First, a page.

peer with controllers.  For the same tree/tunnel, each controller may
   independently calculate the tree/tunnel and signal the routers on the
   tree/tunnel using MCAST-TREE S-PMSI/Leaf A-D routes
   [I-D.zzhang-bess-bgp-multicast].  How the tree/tunnel roots/leaves
   are discovered and how the calculation is done are outside the scope
   of this document.

   On each router, BGP route selection rules will lead to one
   controller's route for the tree/tunnel being selected as the active
   route and used for setting up forwarding state.  As long as all the
   routers on a tree/tunnel consistently pick the same controller's
   routes for the tree/tunnel, the setup should be consistent.  If the
   tree/tunnel is labeled, different labels will be used from different
   controllers so there is no traffic loop issue even if the routers do
   not consistently select the same controlle's routes.  In the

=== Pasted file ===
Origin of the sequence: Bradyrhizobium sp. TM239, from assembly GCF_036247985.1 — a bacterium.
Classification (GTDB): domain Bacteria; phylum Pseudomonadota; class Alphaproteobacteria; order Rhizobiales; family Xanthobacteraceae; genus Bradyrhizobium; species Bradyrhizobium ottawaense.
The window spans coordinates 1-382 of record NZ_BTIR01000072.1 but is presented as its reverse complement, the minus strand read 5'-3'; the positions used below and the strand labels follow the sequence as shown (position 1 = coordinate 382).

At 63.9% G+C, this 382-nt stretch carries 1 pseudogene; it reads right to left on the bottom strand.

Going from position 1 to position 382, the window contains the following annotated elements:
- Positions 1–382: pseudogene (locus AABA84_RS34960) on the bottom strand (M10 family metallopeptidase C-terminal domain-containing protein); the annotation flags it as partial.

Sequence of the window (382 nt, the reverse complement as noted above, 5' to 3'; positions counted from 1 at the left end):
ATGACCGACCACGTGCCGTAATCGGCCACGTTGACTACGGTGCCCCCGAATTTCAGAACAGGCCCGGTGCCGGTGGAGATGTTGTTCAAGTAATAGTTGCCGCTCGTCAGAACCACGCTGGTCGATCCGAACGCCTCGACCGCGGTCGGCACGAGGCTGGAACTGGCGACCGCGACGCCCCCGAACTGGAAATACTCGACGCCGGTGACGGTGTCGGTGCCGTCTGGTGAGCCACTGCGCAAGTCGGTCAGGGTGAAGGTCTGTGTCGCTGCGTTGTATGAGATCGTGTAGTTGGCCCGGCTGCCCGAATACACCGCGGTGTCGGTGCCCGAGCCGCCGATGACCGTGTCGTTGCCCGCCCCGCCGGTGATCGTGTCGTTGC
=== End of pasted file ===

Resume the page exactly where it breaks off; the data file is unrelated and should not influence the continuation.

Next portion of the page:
unlabeled case, to ensure the consistency the selection SHOULD be
   solely based on the identifier of the controller, which could be
   carried in an Address Specific Extended Community (EC).

   Another consistency issue is when a bidirectional tree/tunnel needs
   to be re-routed.  Because this is no longer triggered hop-by-hop from
   downstream to upstream, it is possible that the upstream change
   happens before the downstream, causing traffic loop.  In the
   unlabeled case, there is no good solution (other than that the
   controller issues upstream change only after it gets acknowledgement
   from downstream).  In the labeled case, as long as a new label is
   used there should be no problem.

   Besides the traffic loop issue, there could be transient traffic loss
   before both the upstream and downstream's forwarding state are
   updated.  This could be mitigated if the upstream keep sending